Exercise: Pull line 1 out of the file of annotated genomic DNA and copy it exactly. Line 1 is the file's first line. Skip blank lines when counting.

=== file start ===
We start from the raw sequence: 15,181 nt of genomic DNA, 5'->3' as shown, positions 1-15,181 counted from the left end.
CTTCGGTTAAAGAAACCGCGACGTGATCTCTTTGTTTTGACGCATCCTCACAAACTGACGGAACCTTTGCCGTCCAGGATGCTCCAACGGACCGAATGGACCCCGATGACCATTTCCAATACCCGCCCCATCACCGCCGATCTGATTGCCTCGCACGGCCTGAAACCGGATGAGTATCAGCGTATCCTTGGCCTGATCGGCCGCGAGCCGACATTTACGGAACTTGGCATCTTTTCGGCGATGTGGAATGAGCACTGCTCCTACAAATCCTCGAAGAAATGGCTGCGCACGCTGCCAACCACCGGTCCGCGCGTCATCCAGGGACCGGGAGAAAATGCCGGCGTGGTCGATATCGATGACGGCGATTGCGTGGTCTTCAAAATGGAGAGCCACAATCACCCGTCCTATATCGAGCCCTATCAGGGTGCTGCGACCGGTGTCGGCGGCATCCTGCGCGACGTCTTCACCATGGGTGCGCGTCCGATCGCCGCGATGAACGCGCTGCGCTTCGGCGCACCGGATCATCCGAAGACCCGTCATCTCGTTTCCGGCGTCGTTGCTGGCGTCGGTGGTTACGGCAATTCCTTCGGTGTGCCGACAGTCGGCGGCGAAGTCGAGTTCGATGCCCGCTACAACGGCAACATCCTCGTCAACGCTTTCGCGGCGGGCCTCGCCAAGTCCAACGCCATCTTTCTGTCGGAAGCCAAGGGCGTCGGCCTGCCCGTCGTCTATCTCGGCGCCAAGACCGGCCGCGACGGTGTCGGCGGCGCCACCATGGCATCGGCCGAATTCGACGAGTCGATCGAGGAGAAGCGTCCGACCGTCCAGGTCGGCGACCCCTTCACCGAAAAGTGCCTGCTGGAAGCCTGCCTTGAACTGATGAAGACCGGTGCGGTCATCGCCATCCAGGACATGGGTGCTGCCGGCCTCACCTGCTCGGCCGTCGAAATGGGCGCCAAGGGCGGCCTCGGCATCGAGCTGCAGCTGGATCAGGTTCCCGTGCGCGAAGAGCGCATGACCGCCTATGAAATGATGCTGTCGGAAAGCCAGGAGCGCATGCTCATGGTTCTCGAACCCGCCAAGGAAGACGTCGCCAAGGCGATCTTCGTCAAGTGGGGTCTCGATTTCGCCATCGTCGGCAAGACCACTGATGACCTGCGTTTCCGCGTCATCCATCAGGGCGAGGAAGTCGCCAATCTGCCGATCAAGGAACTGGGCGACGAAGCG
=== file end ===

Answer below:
We start from the raw sequence: 15,181 nt of genomic DNA, 5'->3' as shown, positions 1-15,181 counted from the left end.